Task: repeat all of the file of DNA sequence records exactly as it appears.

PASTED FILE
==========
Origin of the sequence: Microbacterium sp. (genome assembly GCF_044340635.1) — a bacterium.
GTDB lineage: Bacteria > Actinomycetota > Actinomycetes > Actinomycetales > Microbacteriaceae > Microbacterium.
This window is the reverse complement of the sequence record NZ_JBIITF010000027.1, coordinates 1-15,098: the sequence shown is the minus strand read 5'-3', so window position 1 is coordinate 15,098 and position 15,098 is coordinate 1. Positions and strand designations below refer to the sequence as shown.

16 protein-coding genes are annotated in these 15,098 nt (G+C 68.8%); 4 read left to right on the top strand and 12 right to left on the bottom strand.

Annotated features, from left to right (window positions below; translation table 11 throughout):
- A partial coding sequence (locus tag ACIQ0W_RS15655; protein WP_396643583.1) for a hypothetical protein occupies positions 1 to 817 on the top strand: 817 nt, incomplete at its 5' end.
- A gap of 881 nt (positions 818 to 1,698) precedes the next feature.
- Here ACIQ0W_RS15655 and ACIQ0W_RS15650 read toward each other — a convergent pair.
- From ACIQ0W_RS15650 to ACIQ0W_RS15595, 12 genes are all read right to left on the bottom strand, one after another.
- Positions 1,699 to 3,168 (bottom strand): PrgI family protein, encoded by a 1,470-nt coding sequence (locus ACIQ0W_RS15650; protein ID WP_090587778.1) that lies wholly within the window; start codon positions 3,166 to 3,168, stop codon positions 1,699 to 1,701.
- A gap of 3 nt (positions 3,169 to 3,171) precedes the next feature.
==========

Origin of the sequence: Microbacterium sp. (genome assembly GCF_044340635.1) — a bacterium.
GTDB lineage: Bacteria > Actinomycetota > Actinomycetes > Actinomycetales > Microbacteriaceae > Microbacterium.
This window is the reverse complement of the sequence record NZ_JBIITF010000027.1, coordinates 1-15,098: the sequence shown is the minus strand read 5'-3', so window position 1 is coordinate 15,098 and position 15,098 is coordinate 1. Positions and strand designations below refer to the sequence as shown.

16 protein-coding genes are annotated in these 15,098 nt (G+C 68.8%); 4 read left to right on the top strand and 12 right to left on the bottom strand.

Annotated features, from left to right (window positions below; translation table 11 throughout):
- A partial coding sequence (locus tag ACIQ0W_RS15655; protein WP_396643583.1) for a hypothetical protein occupies positions 1 to 817 on the top strand: 817 nt, incomplete at its 5' end.
- A gap of 881 nt (positions 818 to 1,698) precedes the next feature.
- Here ACIQ0W_RS15655 and ACIQ0W_RS15650 read toward each other — a convergent pair.
- From ACIQ0W_RS15650 to ACIQ0W_RS15595, 12 genes are all read right to left on the bottom strand, one after another.
- Positions 1,699 to 3,168 (bottom strand): PrgI family protein, encoded by a 1,470-nt coding sequence (locus ACIQ0W_RS15650; protein ID WP_090587778.1) that lies wholly within the window; start codon positions 3,166 to 3,168, stop codon positions 1,699 to 1,701.
- A gap of 3 nt (positions 3,169 to 3,171) precedes the next feature.